In the days of yore, I was a professional freelance writer. Health issues prevented me from working at a traditional occupation, whereas self-employment offered me the opportunity to work according to my day-to-day situation. I’m now a historical fiction and nonfiction author and editor.
As a former legal assistant for 20 years, I was well-versed in writing in a technical and professional manner. I got my start in creative writing in the legal profession. A lawyer would show up in my office, ask me to draw up documents for a court motion that both the lawyer and I knew didn’t stand a chance, and then depart happily. The lawyer’s problem was solved. He or she had dumped it in my lap.
I’d conduct research and dream up the absolute best arguments I could possibly hang any credibility on. I’m not saying we were particularly successful with those court documents, but it was beautiful creative writing. Wrought from my legal knowledge and embellished to the hilt. I never really thought of it as a waste of time; I considered a challenge and quite enjoyed it.
My legal career ended when health issues intervened. Hence, as mentioned above, my second career as a professional freelance writer commenced.
I quickly discovered a sharp learning curve. I worried incessantly about marketing myself. How was I ever going to find gigs? Did I even possess the knowledge and talent? I don’t have a degree or particular higher education. Was that an impediment?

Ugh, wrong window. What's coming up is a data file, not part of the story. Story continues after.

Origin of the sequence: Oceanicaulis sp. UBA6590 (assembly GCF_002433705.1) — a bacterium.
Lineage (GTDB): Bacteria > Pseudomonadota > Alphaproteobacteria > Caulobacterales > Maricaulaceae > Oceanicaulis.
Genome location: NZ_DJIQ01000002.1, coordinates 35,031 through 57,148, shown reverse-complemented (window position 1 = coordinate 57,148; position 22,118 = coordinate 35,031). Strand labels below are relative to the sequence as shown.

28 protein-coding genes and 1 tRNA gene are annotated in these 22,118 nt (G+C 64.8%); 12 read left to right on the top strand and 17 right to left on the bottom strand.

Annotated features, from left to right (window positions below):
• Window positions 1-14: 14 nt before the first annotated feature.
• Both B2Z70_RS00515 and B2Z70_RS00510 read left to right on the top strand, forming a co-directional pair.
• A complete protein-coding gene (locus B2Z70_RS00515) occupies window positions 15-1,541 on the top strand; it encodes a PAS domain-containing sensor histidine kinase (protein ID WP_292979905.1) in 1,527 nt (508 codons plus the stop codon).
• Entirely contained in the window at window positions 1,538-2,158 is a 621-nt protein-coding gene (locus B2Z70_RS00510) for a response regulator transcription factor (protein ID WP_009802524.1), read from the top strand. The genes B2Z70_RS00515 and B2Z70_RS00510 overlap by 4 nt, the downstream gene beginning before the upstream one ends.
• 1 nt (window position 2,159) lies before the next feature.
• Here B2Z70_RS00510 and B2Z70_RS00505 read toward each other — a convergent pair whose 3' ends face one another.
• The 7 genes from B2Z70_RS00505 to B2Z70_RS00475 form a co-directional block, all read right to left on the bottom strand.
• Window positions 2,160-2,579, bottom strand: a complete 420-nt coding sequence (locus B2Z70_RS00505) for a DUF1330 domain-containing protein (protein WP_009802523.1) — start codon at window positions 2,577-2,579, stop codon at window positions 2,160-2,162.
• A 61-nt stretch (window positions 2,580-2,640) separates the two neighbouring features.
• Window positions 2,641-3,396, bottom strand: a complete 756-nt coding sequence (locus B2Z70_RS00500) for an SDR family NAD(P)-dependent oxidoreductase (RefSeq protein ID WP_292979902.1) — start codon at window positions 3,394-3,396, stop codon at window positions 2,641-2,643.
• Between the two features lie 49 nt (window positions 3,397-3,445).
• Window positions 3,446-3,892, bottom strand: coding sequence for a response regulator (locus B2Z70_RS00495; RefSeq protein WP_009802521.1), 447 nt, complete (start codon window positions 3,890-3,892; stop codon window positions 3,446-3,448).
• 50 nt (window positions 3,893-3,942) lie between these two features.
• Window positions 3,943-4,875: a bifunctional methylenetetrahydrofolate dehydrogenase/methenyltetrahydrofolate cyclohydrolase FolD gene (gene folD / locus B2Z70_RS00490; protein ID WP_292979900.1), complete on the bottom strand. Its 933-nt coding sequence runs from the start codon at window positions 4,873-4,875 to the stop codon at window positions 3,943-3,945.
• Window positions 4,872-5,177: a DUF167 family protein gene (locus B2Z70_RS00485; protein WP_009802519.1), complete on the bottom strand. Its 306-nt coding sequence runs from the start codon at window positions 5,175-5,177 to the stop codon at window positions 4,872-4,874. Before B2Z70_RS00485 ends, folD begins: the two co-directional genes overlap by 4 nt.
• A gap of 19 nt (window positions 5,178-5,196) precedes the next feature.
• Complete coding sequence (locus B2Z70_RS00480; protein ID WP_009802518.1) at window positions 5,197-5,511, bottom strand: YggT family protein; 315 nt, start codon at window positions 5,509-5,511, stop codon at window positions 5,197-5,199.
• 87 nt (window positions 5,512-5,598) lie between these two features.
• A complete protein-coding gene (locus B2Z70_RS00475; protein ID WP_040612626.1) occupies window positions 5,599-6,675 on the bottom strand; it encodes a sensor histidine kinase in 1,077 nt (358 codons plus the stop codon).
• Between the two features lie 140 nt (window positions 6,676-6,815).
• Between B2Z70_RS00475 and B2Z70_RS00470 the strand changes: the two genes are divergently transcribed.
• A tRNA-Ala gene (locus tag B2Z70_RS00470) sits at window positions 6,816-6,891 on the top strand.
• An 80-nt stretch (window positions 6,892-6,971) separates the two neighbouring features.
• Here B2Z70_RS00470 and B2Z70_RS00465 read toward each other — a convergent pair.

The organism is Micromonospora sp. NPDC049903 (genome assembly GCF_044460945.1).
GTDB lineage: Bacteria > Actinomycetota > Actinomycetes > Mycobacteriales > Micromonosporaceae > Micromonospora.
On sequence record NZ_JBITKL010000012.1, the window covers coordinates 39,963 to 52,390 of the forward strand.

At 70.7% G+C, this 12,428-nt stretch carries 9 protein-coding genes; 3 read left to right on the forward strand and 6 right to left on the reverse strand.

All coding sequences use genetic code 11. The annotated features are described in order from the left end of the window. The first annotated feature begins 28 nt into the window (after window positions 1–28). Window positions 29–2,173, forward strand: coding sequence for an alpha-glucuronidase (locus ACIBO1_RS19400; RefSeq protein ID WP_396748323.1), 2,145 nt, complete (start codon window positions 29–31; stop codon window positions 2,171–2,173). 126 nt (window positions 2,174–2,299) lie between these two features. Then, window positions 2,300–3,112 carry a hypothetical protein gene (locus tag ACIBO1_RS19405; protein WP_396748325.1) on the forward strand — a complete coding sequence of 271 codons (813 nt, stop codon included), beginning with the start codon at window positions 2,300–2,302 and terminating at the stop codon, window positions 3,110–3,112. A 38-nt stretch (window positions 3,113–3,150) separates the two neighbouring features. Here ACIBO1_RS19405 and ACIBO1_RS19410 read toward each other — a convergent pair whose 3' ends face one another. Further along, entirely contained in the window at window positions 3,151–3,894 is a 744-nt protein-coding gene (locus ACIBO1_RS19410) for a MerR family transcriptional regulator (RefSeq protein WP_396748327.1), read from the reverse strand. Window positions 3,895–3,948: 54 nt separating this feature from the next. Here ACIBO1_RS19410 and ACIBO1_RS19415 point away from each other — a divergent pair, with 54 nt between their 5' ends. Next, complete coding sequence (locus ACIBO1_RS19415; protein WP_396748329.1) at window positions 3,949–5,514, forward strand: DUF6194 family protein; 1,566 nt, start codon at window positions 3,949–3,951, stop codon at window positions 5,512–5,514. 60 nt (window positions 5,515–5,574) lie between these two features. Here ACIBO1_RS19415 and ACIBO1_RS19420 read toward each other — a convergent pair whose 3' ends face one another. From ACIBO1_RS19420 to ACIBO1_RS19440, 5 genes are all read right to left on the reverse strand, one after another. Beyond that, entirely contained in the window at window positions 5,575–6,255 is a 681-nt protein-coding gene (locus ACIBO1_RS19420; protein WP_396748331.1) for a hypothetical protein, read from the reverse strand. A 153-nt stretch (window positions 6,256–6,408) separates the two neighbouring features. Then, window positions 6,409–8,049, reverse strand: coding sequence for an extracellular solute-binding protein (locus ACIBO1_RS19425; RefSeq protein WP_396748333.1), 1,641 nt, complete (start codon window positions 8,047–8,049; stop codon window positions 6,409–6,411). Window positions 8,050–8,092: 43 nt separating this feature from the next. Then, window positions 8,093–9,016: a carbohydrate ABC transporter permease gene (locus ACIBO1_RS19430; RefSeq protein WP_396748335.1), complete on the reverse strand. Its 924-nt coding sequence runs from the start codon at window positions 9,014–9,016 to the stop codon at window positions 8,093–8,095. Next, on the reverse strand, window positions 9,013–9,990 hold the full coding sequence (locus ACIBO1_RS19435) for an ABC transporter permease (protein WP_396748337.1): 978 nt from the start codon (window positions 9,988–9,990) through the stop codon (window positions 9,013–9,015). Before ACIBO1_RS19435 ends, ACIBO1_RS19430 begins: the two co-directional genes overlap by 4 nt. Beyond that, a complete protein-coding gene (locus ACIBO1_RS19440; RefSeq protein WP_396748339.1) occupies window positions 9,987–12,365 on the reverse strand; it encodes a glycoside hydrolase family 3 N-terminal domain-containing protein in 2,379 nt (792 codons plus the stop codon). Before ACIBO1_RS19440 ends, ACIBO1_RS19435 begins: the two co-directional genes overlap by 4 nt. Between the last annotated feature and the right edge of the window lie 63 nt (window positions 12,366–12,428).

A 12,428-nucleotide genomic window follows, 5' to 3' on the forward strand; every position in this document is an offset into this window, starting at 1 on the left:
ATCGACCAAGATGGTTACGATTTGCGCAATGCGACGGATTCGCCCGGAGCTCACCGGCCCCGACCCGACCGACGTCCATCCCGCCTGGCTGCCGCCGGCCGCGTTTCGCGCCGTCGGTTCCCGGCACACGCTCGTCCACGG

There are sharks feeding in the pond of freelance writing gigs. I’m talking about employers here, not writers. This guppy was easy prey. I was a shark’s dinner more than once. Each time, it was because I was ignorant of underhanded practices. Although I wasn’t too pleased at the time, I learned a valuable lesson. No shark ever ate me twice for the same reason.
I don’t want to give the impression all employers are carnivorous. There’s plenty looking for writers capable of presenting well-researched, excellently written content. If a freelancer provides them with quality work, all of a sudden you have a loyal clientele who comes looking for you, rather than the other way round. I accumulated a good share of these clients, to the point where I hired freelance writers to assist me because my workload became too heavy for one person.
There’s money to be made in the freelance market. My guide will focus on avoidance of pitfalls and lead you through the process of establishing a successful career as a professional freelance career. I’m not promising you’ll make a fortune; that’s unrealistic. But you can earn a very comfortable living.
There are several reasons why freelance writing is attractive:
- extra part-time money
- stay-at-home parents
- persons with disabilities
- those seeking a second source of income
- downsizing of traditional occupations
- full-time career
- pay the bills while you write your best-selling fiction or nonfiction book
There are tricks to the freelance writing trade, as with any occupation. Many aspiring freelance writers attack willy-nilly hoping to land a gig. It doesn’t happen that way. I’ll tell you how I became successful on freelance websites. Your bonus is you will be able to accomplish it much faster than I did. I lost valuable time in more than one shark’s belly.
No degree is required. You can be a freelance writer with expertise based on your life experiences. An insatiable desire to write, willingness for self-growth, inquisitiveness, determination, and a professional attitude are all the attributes you need.
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